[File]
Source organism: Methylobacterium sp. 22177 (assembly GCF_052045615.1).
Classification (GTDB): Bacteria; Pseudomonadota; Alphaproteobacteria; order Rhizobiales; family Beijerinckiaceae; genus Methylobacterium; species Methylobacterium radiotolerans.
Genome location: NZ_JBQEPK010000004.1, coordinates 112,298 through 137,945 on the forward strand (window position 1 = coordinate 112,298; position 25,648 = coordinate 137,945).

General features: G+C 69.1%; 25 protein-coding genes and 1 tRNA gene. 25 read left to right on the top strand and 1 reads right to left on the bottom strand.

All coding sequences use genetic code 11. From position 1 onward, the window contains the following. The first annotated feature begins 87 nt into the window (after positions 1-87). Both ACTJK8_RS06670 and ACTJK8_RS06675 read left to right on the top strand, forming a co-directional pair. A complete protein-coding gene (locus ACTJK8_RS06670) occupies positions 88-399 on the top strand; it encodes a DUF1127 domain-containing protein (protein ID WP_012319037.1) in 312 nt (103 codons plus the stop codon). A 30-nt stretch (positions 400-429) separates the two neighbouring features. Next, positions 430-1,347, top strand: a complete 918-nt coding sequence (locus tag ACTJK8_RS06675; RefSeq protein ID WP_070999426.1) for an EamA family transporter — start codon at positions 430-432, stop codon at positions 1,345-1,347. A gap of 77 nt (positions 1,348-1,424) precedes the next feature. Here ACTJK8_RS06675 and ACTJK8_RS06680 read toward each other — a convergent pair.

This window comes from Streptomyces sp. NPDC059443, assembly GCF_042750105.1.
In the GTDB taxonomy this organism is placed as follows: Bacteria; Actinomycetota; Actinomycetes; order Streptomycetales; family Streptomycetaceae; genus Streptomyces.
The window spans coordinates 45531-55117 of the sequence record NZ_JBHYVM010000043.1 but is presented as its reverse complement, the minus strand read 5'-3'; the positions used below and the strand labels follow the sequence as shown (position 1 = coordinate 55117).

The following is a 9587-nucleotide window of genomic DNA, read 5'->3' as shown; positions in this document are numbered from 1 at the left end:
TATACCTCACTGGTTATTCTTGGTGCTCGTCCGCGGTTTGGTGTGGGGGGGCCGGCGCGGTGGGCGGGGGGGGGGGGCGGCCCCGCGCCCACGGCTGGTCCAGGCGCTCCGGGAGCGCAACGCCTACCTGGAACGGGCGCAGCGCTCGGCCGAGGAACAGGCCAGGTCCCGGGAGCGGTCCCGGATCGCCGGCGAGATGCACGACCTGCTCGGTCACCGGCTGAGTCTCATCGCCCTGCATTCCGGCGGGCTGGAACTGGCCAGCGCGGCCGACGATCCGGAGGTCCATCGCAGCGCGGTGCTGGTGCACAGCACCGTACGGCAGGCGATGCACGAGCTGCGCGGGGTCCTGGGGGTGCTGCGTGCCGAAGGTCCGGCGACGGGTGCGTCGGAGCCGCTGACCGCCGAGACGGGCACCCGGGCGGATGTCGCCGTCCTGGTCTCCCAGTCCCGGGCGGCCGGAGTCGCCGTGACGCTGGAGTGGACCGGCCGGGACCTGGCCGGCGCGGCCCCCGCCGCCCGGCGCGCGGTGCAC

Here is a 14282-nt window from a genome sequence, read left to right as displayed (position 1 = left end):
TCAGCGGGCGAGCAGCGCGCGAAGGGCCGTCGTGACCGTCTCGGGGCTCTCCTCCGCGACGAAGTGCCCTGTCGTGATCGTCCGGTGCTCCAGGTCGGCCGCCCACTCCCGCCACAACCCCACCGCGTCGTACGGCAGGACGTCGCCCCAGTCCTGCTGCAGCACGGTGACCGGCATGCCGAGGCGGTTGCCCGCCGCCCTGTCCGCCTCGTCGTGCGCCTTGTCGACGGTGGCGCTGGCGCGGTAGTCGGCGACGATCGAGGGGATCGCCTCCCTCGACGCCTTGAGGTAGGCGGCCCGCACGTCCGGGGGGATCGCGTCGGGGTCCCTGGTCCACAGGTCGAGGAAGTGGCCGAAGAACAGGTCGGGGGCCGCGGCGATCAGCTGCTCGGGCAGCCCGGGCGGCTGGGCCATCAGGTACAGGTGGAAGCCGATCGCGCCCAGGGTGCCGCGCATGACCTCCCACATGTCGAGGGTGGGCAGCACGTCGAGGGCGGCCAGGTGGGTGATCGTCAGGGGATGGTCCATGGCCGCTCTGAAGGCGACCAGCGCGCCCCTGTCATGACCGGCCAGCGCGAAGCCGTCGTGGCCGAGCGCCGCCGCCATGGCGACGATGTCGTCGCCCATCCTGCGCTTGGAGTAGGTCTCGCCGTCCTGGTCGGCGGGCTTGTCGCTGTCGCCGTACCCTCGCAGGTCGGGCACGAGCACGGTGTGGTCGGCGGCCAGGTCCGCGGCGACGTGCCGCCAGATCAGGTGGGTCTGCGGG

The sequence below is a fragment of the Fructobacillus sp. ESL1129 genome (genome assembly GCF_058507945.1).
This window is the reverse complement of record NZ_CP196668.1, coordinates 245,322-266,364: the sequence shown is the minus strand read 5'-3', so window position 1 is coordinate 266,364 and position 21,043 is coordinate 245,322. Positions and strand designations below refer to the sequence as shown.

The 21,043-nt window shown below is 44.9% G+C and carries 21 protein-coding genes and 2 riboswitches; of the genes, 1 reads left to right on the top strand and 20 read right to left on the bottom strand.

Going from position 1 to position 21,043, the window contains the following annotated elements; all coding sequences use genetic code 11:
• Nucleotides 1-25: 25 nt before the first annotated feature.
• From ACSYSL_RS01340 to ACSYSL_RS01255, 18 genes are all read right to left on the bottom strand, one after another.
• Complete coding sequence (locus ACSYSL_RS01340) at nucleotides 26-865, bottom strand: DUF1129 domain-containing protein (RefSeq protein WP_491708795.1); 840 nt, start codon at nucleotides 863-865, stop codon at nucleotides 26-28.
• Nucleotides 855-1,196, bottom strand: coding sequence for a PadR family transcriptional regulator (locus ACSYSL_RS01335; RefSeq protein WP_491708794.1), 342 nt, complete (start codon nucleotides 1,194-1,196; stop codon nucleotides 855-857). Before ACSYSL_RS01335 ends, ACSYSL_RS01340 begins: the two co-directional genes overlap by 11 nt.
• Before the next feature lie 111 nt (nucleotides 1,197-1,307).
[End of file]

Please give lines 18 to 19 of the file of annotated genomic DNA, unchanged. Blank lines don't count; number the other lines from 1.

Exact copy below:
• From ACSYSL_RS01340 to ACSYSL_RS01255, 18 genes are all read right to left on the bottom strand, one after another.
• Complete coding sequence (locus ACSYSL_RS01340) at nucleotides 26-865, bottom strand: DUF1129 domain-containing protein (RefSeq protein WP_491708795.1); 840 nt, start codon at nucleotides 863-865, stop codon at nucleotides 26-28.